Lender expands Spanish language access program launched in April to include disclosures that describe loan terms and fees.
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Guaranteed Rate has expanded its Spanish language access program to include loan disclosures that describe loan terms and fees, allowing the company to take borrowers all the way from application through closing entirely in Spanish.
Loan disclosures “reveal critical details on loan terms, projected monthly payments, and how much the consumer will pay in fees and other costs to get their mortgage,” said Guaranteed Rate executive Arlyn Kalinski, in a statement. “Guaranteed Rate walks customers through the loan estimates and closing disclosures in Spanish, with a real time digital version the customer can print [or] save as reference.”
Guaranteed Rate recruited Kalinski last year to create a nationwide bilingual processing team in Spanish and over-the-phone interpretation services for customers in more than 170 languages.
Kalinski — whose official title at Guaranteed Rate is vice president of compliance, Limited English Proficiency (LEP) Program — helped Guaranteed Rate launch a Spanish-language version of the company’s website in April, along with digital mortgage applications in Spanish.
Spanish-speaking borrowers often dread the mortgage application process due to the language barrier, and in the past may have had to rely on family members or friends to act as interpreters, said Camilo Escalante, executive director of diverse segments at Guaranteed Rate, at the time.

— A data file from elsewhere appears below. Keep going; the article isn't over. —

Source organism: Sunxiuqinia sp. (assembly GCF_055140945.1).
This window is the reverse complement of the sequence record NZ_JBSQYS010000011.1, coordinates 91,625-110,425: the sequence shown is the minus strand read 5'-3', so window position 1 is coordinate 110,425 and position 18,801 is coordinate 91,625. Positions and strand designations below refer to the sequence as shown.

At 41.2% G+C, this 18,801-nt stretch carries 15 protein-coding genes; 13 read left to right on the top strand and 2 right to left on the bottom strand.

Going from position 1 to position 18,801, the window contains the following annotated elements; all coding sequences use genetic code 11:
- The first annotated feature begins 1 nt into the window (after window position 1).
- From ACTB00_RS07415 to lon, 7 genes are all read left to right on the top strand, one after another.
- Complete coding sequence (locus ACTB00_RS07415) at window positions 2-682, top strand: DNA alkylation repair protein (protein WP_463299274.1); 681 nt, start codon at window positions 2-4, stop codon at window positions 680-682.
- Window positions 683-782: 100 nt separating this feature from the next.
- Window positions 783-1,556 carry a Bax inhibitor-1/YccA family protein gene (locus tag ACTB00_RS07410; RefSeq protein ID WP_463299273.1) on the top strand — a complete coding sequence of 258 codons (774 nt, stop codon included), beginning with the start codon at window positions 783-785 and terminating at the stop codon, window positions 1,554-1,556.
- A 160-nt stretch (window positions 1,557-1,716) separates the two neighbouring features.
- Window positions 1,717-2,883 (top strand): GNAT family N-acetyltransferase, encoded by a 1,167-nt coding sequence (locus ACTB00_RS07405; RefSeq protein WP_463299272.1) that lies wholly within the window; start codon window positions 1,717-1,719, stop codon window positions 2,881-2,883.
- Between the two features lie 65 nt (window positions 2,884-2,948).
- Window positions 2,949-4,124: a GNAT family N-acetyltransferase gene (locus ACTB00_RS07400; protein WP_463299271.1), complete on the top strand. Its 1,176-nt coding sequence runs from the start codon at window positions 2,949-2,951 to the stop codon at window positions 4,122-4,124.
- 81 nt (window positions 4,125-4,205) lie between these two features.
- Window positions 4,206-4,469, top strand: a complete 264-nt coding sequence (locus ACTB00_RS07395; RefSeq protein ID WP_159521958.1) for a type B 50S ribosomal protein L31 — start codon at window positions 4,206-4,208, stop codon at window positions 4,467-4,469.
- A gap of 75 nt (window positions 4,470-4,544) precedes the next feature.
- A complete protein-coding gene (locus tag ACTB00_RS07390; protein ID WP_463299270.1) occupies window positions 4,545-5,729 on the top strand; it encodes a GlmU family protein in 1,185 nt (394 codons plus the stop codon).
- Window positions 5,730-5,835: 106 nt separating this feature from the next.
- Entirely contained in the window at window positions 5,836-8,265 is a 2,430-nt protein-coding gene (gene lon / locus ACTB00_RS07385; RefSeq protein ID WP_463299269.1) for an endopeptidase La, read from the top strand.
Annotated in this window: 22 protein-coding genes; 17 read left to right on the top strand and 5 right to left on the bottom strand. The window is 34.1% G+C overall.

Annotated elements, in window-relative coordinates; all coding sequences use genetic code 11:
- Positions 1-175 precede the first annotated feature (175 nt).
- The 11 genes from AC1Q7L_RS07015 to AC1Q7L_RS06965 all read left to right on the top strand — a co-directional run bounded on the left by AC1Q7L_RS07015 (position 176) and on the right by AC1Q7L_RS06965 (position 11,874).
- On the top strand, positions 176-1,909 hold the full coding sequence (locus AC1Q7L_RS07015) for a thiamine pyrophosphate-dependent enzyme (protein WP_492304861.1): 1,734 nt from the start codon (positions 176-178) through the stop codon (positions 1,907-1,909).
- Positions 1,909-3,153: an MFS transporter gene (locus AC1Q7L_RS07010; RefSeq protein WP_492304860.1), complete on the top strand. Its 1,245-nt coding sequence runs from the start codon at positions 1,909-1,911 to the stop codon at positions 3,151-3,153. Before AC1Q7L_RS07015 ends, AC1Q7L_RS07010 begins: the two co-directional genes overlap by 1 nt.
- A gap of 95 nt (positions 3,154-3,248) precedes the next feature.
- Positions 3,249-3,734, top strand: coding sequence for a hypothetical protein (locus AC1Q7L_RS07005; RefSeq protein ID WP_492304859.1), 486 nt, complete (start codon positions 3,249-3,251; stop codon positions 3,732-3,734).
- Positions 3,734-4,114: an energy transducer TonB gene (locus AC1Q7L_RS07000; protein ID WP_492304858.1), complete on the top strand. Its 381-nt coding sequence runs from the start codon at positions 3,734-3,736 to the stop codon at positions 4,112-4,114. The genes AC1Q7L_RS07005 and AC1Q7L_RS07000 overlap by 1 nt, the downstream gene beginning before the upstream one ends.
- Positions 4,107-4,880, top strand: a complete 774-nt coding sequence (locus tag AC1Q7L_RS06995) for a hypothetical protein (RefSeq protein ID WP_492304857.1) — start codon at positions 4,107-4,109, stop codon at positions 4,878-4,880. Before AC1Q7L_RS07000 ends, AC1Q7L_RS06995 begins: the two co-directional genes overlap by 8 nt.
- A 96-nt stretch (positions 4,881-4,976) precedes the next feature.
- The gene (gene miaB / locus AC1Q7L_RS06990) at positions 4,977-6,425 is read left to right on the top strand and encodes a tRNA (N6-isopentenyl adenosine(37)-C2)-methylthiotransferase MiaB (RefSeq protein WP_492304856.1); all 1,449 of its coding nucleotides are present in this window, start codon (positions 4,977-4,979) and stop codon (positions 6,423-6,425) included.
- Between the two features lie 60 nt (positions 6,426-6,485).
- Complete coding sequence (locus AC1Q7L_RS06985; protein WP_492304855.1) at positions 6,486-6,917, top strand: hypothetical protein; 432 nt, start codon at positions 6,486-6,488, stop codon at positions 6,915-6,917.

“Guaranteed Rate is dedicated to building trust with our Hispanic community, and by providing the full mortgage application in Spanish we are giving these hard-working families the same technology and tools available to English-speaking customers,” Escalante said in April.
Guaranteed Rate says its language access programs allows the company’s language certified loan originators to market, advertise, and solicit business in Spanish in all 50 states.
“We are changing how the entire mortgage industry will communicate with the Hispanic community from here forward,” Escalante said, in a statement.
The Urban Institute predicts that Latinos will account for 70 percent of homeownership growth over the next 20 years. But according to CSA Research, 40 percent of consumers say they’ll never buy things from websites in other languages, and 76 percent prefer to buy products with information in their native language.
In July, mortgage technology provider Maxwell announced a Spanish-language point-of-sale platform designed to help small-to-midsize mortgage lenders provide better services to Latino homebuyers with limited English proficiency.
Borrowers using Maxwell’s Español mortgage solution can complete mortgage applications in Spanish or English, switching back and forth between languages at any time.
Loan officers can work in English, and Maxwell’s point-of-sale platform integrates with lenders’ back-end loan loan origination systems to ensure compliance with Uniform Residential Loan Application requirements.
Also this week, Guild Mortgage announced a partnership with the National Association of Hispanic Real Estate Professionals (NAHREP) that the company said would further its efforts to do more business in diverse communities.
The partnership is “vital to growing our impact in the Hispanic community,” Guild executive Victoria Garcia DeLuca said, in a statement. DeLuca, who joined Guild Mortgage in January as vice president of marketplace diversity strategy, is a member of NAHREP’s board of governors.
By joining NAHREP, “Guild can amplify its work to reach and support Hispanic homebuyers with the information, education and loan programs they need to realize their homeownership dreams,” DeLuca said.
Guild Mortgage announced in July that it had partnered with technology provider FormFree to help borrowers without credit scores qualify for better rates on FHA, USDA and VA mortgages based on their rental payment histories, residual incomes and other data points.